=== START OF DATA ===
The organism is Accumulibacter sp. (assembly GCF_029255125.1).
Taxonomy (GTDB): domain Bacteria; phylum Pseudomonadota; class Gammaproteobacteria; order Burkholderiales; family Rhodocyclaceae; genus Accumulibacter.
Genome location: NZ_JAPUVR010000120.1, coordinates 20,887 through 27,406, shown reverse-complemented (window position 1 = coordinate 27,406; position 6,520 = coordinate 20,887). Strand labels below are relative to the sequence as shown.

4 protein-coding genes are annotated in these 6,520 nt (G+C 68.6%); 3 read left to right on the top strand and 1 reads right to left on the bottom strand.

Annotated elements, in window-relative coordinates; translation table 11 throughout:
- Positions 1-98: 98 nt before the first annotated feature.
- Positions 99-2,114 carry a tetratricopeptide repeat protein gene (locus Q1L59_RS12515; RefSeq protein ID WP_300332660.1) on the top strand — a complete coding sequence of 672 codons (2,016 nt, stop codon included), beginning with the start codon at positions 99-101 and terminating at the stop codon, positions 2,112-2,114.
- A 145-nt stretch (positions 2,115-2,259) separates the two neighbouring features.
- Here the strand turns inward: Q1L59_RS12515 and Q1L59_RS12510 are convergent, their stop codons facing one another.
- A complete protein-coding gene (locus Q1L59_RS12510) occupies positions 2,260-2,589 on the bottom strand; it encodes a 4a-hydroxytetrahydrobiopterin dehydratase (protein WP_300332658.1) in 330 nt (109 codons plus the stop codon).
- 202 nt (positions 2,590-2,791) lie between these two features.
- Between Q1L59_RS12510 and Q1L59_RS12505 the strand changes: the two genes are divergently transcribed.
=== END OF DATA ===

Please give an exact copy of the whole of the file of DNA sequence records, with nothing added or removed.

The organism is Accumulibacter sp. (assembly GCF_029255125.1).
Taxonomy (GTDB): domain Bacteria; phylum Pseudomonadota; class Gammaproteobacteria; order Burkholderiales; family Rhodocyclaceae; genus Accumulibacter.
Genome location: NZ_JAPUVR010000120.1, coordinates 20,887 through 27,406, shown reverse-complemented (window position 1 = coordinate 27,406; position 6,520 = coordinate 20,887). Strand labels below are relative to the sequence as shown.

4 protein-coding genes are annotated in these 6,520 nt (G+C 68.6%); 3 read left to right on the top strand and 1 reads right to left on the bottom strand.

Annotated elements, in window-relative coordinates; translation table 11 throughout:
- Positions 1-98: 98 nt before the first annotated feature.
- Positions 99-2,114 carry a tetratricopeptide repeat protein gene (locus Q1L59_RS12515; RefSeq protein ID WP_300332660.1) on the top strand — a complete coding sequence of 672 codons (2,016 nt, stop codon included), beginning with the start codon at positions 99-101 and terminating at the stop codon, positions 2,112-2,114.
- A 145-nt stretch (positions 2,115-2,259) separates the two neighbouring features.
- Here the strand turns inward: Q1L59_RS12515 and Q1L59_RS12510 are convergent, their stop codons facing one another.
- A complete protein-coding gene (locus Q1L59_RS12510) occupies positions 2,260-2,589 on the bottom strand; it encodes a 4a-hydroxytetrahydrobiopterin dehydratase (protein WP_300332658.1) in 330 nt (109 codons plus the stop codon).
- 202 nt (positions 2,590-2,791) lie between these two features.
- Between Q1L59_RS12510 and Q1L59_RS12505 the strand changes: the two genes are divergently transcribed.